This ’66 was supposed to have been built decades ago.
A partial definition of a “period piece” is something, especially a work of art, that dates from or evokes a historical period.
Car people would just call it “old school”. In other words, it’s been done like it used to be “back in the day”.
Mike Slowikowski’s 1966 Fairlane GT is all of the above with just a bit of artistic license thrown in for the sake of safety and aesthetics.
The inspiration for the car came from Mike’s uncle who owned a ’66 Fairlane “back in the day”. His ran the standard 289 but he always had wanted to install one of Ford’s 427 tunnel port engines. If you’ve ever seen the intake ports in the heads of one of these then you understand the term.
Well that never happened but over the years his uncle did collect a complete 427 with the correct date codes for a ’66 model year. So now jump ahead some decades and the uncle is finally building the Fairlane with the 427 but he’s now in his 70’s and has way too many other projects in the works so Mike ends up with the Fairlane.
The uncle had gotten some of the resto work done and even had the 427 in the car but it still needed paint and body work as well as underside and chassis work. This is where MCR entered the picture. The original intention was to scuff it and paint it but as is common once the paint was removed there were issues that needed to be dealt with so the entire body was hand sanded down to bare metal. Surprisingly, outside of a few minor rust spots the entire body was very solid and it’s believed that all the panels are original. That is except for the period fiberglass hood and deck lid that MCR massaged a bit so they fit perfectly and look completely factory until you look underneath them.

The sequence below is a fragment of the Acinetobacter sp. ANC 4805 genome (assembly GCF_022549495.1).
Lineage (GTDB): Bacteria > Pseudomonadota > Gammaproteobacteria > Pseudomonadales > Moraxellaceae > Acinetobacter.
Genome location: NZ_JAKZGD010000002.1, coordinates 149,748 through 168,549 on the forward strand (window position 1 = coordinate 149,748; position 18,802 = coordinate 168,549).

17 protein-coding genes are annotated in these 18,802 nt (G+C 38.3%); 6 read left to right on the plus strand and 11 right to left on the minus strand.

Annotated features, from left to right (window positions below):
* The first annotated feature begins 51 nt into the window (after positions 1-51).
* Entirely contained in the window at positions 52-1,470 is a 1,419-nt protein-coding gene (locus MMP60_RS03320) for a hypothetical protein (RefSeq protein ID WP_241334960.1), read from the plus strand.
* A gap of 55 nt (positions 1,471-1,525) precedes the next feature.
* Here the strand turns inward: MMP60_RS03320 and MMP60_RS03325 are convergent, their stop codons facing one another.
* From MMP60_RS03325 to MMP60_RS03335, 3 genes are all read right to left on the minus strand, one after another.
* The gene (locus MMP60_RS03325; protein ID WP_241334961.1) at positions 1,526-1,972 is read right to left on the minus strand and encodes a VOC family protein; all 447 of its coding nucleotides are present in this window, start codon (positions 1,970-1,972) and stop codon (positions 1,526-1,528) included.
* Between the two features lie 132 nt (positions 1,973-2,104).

Because this car will be driven, hopefully a lot, MCR prepped the underside and suspension components for durability more than factory correctness. The interior was brought back to a stock look although this is where some of the artistic license came into play. That is except for the seats themselves. Mike’s uncle recovered those years ago in their original red.
The result is a Fairlane with a decidedly old school look and feel with just enough modern to keep it safe and keep the “experts” commenting on “correctness”. Everyone else will just admire it and hope for quick, perhaps very quick, ride.